# How to get posterior probability from Bayes factor

I ran into this question in my class and am not sure how to solve it:

A positive test result gives you a Bayes factor of 71 in favor of being sick. If your prior probability of Being sick was 0.05, what is your posterior probability of being sick.

I understand that a Bayes factor is basically the likelihood ratio and I know that $$p(M_2)=.01$$. I guess I am looking for $$p(M2|y=\text{testing positive for sick})$$, but I am missing all the other variables.

Can someone please give me a hint how to proceed?

• Please add self-study to your tags as it will avoid answers that provide a complete resolution of this problem, without letting you gain by solving the final step. Commented Nov 18, 2018 at 16:17

Given data $$D$$ and two models $$M_1$$ and $$M_2$$, the Bayes factor is defined as:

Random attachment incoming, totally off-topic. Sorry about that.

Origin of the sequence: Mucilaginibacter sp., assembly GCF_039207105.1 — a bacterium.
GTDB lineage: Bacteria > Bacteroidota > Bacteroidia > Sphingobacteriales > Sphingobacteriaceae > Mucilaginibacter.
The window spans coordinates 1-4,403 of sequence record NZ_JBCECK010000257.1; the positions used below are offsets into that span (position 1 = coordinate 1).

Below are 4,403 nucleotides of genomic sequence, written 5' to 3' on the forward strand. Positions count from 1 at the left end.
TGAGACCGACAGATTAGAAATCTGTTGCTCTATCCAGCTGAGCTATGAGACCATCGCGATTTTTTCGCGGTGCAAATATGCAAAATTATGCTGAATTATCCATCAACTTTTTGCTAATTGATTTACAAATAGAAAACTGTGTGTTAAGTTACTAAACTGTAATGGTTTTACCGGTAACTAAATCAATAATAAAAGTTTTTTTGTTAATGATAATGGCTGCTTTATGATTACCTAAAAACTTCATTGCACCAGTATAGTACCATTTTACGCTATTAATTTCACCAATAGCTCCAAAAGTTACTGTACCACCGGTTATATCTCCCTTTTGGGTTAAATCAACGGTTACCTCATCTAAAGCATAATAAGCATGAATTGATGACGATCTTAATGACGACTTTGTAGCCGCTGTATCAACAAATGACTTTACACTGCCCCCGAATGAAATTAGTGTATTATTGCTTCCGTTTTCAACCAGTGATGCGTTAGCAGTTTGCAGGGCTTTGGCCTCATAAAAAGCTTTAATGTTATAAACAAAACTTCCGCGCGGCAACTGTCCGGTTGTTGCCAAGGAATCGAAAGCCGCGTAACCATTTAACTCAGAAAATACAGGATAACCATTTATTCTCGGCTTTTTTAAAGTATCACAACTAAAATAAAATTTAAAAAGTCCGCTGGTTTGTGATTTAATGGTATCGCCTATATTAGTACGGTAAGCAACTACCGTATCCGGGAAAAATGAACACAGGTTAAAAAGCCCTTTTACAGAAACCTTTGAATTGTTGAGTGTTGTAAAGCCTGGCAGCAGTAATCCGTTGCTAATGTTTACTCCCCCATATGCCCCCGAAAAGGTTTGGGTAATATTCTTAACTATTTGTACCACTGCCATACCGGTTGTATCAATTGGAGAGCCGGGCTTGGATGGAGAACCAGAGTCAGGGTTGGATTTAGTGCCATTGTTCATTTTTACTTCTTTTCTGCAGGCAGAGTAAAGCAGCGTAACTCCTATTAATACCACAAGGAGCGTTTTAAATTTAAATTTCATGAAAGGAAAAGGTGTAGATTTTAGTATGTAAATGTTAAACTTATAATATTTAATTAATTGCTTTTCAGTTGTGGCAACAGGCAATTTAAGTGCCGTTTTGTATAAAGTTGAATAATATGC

$$BF_{1,2} \equiv \frac{p(D|M_1)}{p(D|M_2)}.$$
So you can write the posterior probability of $$M_1$$ as:
\begin{aligned} \mathbb{P}(M_1|D) &= \frac{p(D|M_1) \mathbb{P}(M_1)}{p(D|M_1) \mathbb{P}(M_1) + p(D|M_2) \mathbb{P}(M_2)} \\[6pt] &= \frac{BF_{1,2} \cdot \mathbb{P}(M_1)}{BF_{1,2} \cdot \mathbb{P}(M_1) + \mathbb{P}(M_2)} \\[6pt] &= \frac{BF_{1,2} \cdot \mathbb{P}(M_1)}{BF_{1,2} \cdot \mathbb{P}(M_1) + (1-\mathbb{P}(M_1))}. \\[6pt] \end{aligned}